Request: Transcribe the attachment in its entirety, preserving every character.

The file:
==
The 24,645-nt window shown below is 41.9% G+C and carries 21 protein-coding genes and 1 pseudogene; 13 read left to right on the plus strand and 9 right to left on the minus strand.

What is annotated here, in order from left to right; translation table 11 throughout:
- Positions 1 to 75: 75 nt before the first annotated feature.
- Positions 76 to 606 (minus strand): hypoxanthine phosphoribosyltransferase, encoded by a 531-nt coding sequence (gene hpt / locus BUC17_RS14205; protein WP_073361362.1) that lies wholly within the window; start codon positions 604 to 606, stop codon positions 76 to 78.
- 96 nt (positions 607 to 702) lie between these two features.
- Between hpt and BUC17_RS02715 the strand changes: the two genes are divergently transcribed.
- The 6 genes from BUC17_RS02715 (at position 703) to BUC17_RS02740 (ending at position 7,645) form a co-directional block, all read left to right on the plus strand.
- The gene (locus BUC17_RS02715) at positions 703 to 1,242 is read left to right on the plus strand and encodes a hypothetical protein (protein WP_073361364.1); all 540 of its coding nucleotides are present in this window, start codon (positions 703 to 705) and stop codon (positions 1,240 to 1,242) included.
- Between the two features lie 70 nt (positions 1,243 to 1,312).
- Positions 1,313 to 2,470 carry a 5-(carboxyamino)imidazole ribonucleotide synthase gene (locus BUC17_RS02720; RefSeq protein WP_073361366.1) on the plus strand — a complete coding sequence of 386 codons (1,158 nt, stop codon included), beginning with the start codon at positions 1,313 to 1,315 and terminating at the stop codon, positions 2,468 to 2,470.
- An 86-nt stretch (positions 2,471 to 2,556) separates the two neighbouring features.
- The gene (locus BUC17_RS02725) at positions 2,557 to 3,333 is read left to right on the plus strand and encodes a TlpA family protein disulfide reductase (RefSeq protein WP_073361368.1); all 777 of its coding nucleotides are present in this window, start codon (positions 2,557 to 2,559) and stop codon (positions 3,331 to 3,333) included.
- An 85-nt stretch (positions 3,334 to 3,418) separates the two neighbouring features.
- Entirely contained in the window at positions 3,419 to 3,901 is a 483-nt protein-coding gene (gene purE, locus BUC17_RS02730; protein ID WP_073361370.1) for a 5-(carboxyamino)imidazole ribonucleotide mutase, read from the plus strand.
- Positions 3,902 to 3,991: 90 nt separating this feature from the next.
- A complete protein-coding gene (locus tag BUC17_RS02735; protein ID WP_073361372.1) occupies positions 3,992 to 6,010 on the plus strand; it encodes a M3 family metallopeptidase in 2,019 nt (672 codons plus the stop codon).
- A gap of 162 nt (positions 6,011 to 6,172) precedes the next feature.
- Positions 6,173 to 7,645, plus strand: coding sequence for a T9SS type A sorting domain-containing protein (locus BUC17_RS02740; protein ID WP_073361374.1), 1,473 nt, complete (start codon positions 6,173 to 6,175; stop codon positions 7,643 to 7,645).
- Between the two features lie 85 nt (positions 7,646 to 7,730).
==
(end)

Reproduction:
The 24,645-nt window shown below is 41.9% G+C and carries 21 protein-coding genes and 1 pseudogene; 13 read left to right on the plus strand and 9 right to left on the minus strand.

What is annotated here, in order from left to right; translation table 11 throughout:
- Positions 1 to 75: 75 nt before the first annotated feature.
- Positions 76 to 606 (minus strand): hypoxanthine phosphoribosyltransferase, encoded by a 531-nt coding sequence (gene hpt / locus BUC17_RS14205; protein WP_073361362.1) that lies wholly within the window; start codon positions 604 to 606, stop codon positions 76 to 78.
- 96 nt (positions 607 to 702) lie between these two features.
- Between hpt and BUC17_RS02715 the strand changes: the two genes are divergently transcribed.
- The 6 genes from BUC17_RS02715 (at position 703) to BUC17_RS02740 (ending at position 7,645) form a co-directional block, all read left to right on the plus strand.
- The gene (locus BUC17_RS02715) at positions 703 to 1,242 is read left to right on the plus strand and encodes a hypothetical protein (protein WP_073361364.1); all 540 of its coding nucleotides are present in this window, start codon (positions 703 to 705) and stop codon (positions 1,240 to 1,242) included.
- Between the two features lie 70 nt (positions 1,243 to 1,312).
- Positions 1,313 to 2,470 carry a 5-(carboxyamino)imidazole ribonucleotide synthase gene (locus BUC17_RS02720; RefSeq protein WP_073361366.1) on the plus strand — a complete coding sequence of 386 codons (1,158 nt, stop codon included), beginning with the start codon at positions 1,313 to 1,315 and terminating at the stop codon, positions 2,468 to 2,470.
- An 86-nt stretch (positions 2,471 to 2,556) separates the two neighbouring features.
- The gene (locus BUC17_RS02725) at positions 2,557 to 3,333 is read left to right on the plus strand and encodes a TlpA family protein disulfide reductase (RefSeq protein WP_073361368.1); all 777 of its coding nucleotides are present in this window, start codon (positions 2,557 to 2,559) and stop codon (positions 3,331 to 3,333) included.
- An 85-nt stretch (positions 3,334 to 3,418) separates the two neighbouring features.
- Entirely contained in the window at positions 3,419 to 3,901 is a 483-nt protein-coding gene (gene purE, locus BUC17_RS02730; protein ID WP_073361370.1) for a 5-(carboxyamino)imidazole ribonucleotide mutase, read from the plus strand.
- Positions 3,902 to 3,991: 90 nt separating this feature from the next.
- A complete protein-coding gene (locus tag BUC17_RS02735; protein ID WP_073361372.1) occupies positions 3,992 to 6,010 on the plus strand; it encodes a M3 family metallopeptidase in 2,019 nt (672 codons plus the stop codon).
- A gap of 162 nt (positions 6,011 to 6,172) precedes the next feature.
- Positions 6,173 to 7,645, plus strand: coding sequence for a T9SS type A sorting domain-containing protein (locus BUC17_RS02740; protein ID WP_073361374.1), 1,473 nt, complete (start codon positions 6,173 to 6,175; stop codon positions 7,643 to 7,645).
- Between the two features lie 85 nt (positions 7,646 to 7,730).